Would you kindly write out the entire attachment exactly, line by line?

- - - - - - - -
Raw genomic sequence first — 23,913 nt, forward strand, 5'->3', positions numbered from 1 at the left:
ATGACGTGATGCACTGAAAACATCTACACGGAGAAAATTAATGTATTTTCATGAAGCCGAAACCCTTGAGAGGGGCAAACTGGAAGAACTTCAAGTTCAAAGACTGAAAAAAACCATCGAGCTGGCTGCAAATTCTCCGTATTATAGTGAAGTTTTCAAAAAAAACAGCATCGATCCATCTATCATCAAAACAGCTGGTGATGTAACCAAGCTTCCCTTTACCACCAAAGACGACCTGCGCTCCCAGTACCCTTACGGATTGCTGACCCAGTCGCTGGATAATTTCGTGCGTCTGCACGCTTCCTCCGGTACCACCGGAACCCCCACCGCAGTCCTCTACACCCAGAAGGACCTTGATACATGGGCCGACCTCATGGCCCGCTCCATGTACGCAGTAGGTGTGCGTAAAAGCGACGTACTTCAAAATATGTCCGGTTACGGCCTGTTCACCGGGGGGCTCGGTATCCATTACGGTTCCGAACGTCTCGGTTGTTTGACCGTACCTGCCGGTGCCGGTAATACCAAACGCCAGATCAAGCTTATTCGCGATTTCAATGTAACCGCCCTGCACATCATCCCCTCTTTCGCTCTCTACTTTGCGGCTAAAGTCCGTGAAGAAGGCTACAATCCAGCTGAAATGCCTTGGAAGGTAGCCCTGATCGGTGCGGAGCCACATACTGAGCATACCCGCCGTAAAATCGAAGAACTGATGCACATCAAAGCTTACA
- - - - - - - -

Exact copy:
Raw genomic sequence first — 23,913 nt, forward strand, 5'->3', positions numbered from 1 at the left:
ATGACGTGATGCACTGAAAACATCTACACGGAGAAAATTAATGTATTTTCATGAAGCCGAAACCCTTGAGAGGGGCAAACTGGAAGAACTTCAAGTTCAAAGACTGAAAAAAACCATCGAGCTGGCTGCAAATTCTCCGTATTATAGTGAAGTTTTCAAAAAAAACAGCATCGATCCATCTATCATCAAAACAGCTGGTGATGTAACCAAGCTTCCCTTTACCACCAAAGACGACCTGCGCTCCCAGTACCCTTACGGATTGCTGACCCAGTCGCTGGATAATTTCGTGCGTCTGCACGCTTCCTCCGGTACCACCGGAACCCCCACCGCAGTCCTCTACACCCAGAAGGACCTTGATACATGGGCCGACCTCATGGCCCGCTCCATGTACGCAGTAGGTGTGCGTAAAAGCGACGTACTTCAAAATATGTCCGGTTACGGCCTGTTCACCGGGGGGCTCGGTATCCATTACGGTTCCGAACGTCTCGGTTGTTTGACCGTACCTGCCGGTGCCGGTAATACCAAACGCCAGATCAAGCTTATTCGCGATTTCAATGTAACCGCCCTGCACATCATCCCCTCTTTCGCTCTCTACTTTGCGGCTAAAGTCCGTGAAGAAGGCTACAATCCAGCTGAAATGCCTTGGAAGGTAGCCCTGATCGGTGCGGAGCCACATACTGAGCATACCCGCCGTAAAATCGAAGAACTGATGCACATCAAAGCTTACA